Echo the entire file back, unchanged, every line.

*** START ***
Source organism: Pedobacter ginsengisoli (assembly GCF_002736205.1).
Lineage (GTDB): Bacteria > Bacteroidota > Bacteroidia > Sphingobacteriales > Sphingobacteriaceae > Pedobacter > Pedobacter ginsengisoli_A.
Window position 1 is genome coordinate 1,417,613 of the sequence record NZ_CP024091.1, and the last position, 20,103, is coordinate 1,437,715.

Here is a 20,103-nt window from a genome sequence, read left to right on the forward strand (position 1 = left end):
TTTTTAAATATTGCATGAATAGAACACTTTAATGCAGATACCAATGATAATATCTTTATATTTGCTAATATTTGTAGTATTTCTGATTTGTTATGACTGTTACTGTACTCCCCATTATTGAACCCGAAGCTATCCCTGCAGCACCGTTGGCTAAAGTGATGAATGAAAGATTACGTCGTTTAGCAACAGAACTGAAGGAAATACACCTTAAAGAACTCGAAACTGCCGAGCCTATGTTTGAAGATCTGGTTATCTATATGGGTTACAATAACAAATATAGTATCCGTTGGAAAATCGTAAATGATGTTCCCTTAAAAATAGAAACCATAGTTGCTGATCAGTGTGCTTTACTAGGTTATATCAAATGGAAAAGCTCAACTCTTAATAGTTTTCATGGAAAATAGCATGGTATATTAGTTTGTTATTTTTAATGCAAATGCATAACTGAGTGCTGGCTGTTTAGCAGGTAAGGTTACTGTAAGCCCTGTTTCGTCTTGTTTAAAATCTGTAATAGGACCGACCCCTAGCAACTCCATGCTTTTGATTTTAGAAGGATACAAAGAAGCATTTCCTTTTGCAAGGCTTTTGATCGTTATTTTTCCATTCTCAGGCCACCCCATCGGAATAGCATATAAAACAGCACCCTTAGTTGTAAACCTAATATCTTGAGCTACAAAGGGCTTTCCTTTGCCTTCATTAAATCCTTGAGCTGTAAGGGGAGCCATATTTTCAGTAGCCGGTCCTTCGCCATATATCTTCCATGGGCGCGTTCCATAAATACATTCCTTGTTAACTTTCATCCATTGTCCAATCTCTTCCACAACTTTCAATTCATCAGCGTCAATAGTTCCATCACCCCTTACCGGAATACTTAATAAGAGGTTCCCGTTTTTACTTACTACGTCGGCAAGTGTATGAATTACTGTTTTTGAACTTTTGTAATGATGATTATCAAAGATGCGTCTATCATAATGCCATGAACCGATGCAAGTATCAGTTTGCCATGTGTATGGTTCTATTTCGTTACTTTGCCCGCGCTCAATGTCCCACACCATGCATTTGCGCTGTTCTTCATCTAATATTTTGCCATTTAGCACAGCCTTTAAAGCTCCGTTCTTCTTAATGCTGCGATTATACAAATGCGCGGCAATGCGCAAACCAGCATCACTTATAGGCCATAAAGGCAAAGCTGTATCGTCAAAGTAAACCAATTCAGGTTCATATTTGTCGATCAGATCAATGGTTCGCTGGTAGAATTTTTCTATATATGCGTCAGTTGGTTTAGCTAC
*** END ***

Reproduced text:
Source organism: Pedobacter ginsengisoli (assembly GCF_002736205.1).
Lineage (GTDB): Bacteria > Bacteroidota > Bacteroidia > Sphingobacteriales > Sphingobacteriaceae > Pedobacter > Pedobacter ginsengisoli_A.
Window position 1 is genome coordinate 1,417,613 of the sequence record NZ_CP024091.1, and the last position, 20,103, is coordinate 1,437,715.

Here is a 20,103-nt window from a genome sequence, read left to right on the forward strand (position 1 = left end):
TTTTTAAATATTGCATGAATAGAACACTTTAATGCAGATACCAATGATAATATCTTTATATTTGCTAATATTTGTAGTATTTCTGATTTGTTATGACTGTTACTGTACTCCCCATTATTGAACCCGAAGCTATCCCTGCAGCACCGTTGGCTAAAGTGATGAATGAAAGATTACGTCGTTTAGCAACAGAACTGAAGGAAATACACCTTAAAGAACTCGAAACTGCCGAGCCTATGTTTGAAGATCTGGTTATCTATATGGGTTACAATAACAAATATAGTATCCGTTGGAAAATCGTAAATGATGTTCCCTTAAAAATAGAAACCATAGTTGCTGATCAGTGTGCTTTACTAGGTTATATCAAATGGAAAAGCTCAACTCTTAATAGTTTTCATGGAAAATAGCATGGTATATTAGTTTGTTATTTTTAATGCAAATGCATAACTGAGTGCTGGCTGTTTAGCAGGTAAGGTTACTGTAAGCCCTGTTTCGTCTTGTTTAAAATCTGTAATAGGACCGACCCCTAGCAACTCCATGCTTTTGATTTTAGAAGGATACAAAGAAGCATTTCCTTTTGCAAGGCTTTTGATCGTTATTTTTCCATTCTCAGGCCACCCCATCGGAATAGCATATAAAACAGCACCCTTAGTTGTAAACCTAATATCTTGAGCTACAAAGGGCTTTCCTTTGCCTTCATTAAATCCTTGAGCTGTAAGGGGAGCCATATTTTCAGTAGCCGGTCCTTCGCCATATATCTTCCATGGGCGCGTTCCATAAATACATTCCTTGTTAACTTTCATCCATTGTCCAATCTCTTCCACAACTTTCAATTCATCAGCGTCAATAGTTCCATCACCCCTTACCGGAATACTTAATAAGAGGTTCCCGTTTTTACTTACTACGTCGGCAAGTGTATGAATTACTGTTTTTGAACTTTTGTAATGATGATTATCAAAGATGCGTCTATCATAATGCCATGAACCGATGCAAGTATCAGTTTGCCATGTGTATGGTTCTATTTCGTTACTTTGCCCGCGCTCAATGTCCCACACCATGCATTTGCGCTGTTCTTCATCTAATATTTTGCCATTTAGCACAGCCTTTAAAGCTCCGTTCTTCTTAATGCTGCGATTATACAAATGCGCGGCAATGCGCAAACCAGCATCACTTATAGGCCATAAAGGCAAAGCTGTATCGTCAAAGTAAACCAATTCAGGTTCATATTTGTCGATCAGATCAATGGTTCGCTGGTAGAATTTTTCTATATATGCGTCAGTTGGTTTAGCTAC